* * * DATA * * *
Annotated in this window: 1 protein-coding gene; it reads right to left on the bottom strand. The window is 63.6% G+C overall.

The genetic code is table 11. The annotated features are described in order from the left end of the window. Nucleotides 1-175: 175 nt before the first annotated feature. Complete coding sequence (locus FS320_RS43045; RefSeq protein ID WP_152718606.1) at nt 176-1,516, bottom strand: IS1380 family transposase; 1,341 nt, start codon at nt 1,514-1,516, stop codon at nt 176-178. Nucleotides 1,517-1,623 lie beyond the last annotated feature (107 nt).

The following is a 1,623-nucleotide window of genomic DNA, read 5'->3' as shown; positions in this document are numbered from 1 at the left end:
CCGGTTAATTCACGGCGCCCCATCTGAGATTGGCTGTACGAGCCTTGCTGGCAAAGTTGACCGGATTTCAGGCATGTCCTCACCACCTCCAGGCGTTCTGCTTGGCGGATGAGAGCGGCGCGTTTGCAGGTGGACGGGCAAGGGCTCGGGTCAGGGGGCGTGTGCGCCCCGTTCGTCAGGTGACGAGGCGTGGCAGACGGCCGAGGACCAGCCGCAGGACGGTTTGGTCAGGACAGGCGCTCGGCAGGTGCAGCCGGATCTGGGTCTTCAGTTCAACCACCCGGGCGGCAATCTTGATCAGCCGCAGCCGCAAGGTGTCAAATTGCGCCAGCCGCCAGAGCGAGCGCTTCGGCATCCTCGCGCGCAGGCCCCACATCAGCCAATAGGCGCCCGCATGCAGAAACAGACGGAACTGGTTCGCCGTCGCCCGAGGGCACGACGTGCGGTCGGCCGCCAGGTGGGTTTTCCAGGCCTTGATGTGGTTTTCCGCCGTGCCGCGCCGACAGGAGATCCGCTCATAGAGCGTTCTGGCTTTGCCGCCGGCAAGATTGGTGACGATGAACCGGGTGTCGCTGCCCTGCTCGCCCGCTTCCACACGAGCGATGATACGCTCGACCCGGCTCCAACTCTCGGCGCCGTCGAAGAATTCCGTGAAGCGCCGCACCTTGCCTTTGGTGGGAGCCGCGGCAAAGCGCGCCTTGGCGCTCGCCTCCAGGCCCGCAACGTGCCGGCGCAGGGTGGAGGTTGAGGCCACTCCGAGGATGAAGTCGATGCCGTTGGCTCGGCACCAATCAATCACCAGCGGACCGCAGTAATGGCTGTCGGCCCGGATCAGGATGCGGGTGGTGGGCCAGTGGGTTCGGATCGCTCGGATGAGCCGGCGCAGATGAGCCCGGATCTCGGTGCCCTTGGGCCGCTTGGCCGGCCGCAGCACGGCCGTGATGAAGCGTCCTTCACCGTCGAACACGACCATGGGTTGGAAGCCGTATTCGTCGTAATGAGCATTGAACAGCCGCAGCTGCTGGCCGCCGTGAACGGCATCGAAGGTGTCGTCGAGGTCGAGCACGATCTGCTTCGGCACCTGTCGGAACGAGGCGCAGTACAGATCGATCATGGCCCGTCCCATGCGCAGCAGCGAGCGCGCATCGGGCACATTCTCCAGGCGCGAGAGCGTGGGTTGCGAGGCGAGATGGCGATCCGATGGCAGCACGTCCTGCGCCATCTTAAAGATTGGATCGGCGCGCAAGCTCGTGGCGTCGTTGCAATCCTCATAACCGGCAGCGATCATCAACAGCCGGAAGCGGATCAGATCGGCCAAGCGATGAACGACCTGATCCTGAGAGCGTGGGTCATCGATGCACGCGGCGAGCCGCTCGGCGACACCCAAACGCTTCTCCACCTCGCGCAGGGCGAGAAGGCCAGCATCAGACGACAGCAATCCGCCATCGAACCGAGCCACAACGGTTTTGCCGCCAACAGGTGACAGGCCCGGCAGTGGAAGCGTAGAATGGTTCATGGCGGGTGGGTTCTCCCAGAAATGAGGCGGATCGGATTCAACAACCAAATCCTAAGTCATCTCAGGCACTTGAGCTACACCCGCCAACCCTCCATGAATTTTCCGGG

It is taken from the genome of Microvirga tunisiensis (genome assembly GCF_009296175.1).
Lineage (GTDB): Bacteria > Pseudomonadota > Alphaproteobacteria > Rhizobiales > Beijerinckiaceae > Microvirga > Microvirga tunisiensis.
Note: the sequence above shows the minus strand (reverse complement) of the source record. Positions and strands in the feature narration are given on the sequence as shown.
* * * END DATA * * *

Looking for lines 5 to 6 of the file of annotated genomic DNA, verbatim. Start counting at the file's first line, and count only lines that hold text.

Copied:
It is taken from the genome of Microvirga tunisiensis (genome assembly GCF_009296175.1).
Lineage (GTDB): Bacteria > Pseudomonadota > Alphaproteobacteria > Rhizobiales > Beijerinckiaceae > Microvirga > Microvirga tunisiensis.